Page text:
Coastal Bancorp, a $3 billion-asset Houston thrift, said it would buy 12 branches, $357 million of deposits, and $175 million of loans for an undisclosed price from Pacific Southwest Bank of Corpus Christi, Tex.
The agreement, which was announced last Monday and is expected to close in the third quarter, signaled an end to the effort to sell $1.2 billion- asset Pacific Southwest as a unit. Coastal is buying branches in the Rio Grande Valley to bolster its presence there.
The smaller thrift's parent company, Pacific USA Holdings Corp. of Dallas, said Tuesday that it would retain more than half of its $950 million of deposits and most of its assets.
In December, International Bancshares, a $4.2 billion-asset commercial bank based in Laredo, Tex., broke off discussions to buy the whole thrift. Its executives said it could not hash out a suitable agreement.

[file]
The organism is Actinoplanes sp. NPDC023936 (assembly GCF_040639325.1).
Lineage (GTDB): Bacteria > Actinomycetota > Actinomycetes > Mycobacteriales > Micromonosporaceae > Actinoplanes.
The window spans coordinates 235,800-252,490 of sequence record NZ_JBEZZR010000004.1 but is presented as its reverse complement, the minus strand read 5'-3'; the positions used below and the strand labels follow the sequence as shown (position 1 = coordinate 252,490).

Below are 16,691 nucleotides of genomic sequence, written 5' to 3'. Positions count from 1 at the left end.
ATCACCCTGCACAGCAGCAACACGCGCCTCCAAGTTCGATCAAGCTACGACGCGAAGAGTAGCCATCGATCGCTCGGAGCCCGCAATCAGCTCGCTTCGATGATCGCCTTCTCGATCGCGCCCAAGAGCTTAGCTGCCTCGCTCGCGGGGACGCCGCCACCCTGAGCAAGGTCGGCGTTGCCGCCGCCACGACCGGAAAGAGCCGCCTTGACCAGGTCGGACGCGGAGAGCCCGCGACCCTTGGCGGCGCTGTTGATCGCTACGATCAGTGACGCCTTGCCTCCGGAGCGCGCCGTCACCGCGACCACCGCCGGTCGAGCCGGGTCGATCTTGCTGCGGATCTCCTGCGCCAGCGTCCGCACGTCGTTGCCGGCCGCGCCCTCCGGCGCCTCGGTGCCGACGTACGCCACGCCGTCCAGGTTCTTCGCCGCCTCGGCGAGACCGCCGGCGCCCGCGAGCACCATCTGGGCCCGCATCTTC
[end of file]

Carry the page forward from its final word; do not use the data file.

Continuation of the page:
In January it had seemed that Compass Bancshares of Birmingham, Ala., was close to buying the thrift. But Pacific USA was unable to reach a deal.
Pradeep Bhargava, managing director of Pacific USA, declined to say how much it had expected to realize from a sale of the thrift, beyond saying he wanted a "good market price." He said the branches were too spread out to attract one buyer.
Pacific is negotiating to sell another three branches with about $100 million of deposits to a second buyer, Mr. Bhargava said. These branches are in Laredo, Seguin, and Gonzales.
The parent company said it wanted to sell the thrift to focus on its consumer finance business. After the deal with Coastal, Pacific would retain 17 branches and about $500 million of deposits, all in Corpus Christi and the southern Gulf Coast of Texas.
Mr. Bhargava said those branches could be sold later.
Coastal chief executive officer Manuel J. Mehos said his company had earlier bid for but failed to win a portion of Pacific Southwest.
Negotiations between Pacific Southwest and Coastal resumed a few weeks ago, Mr. Mehos said.
The acquisition would complement Coastal's operations, he added. "This gives us enough density to run a good business" in the Rio Grande Valley, he said.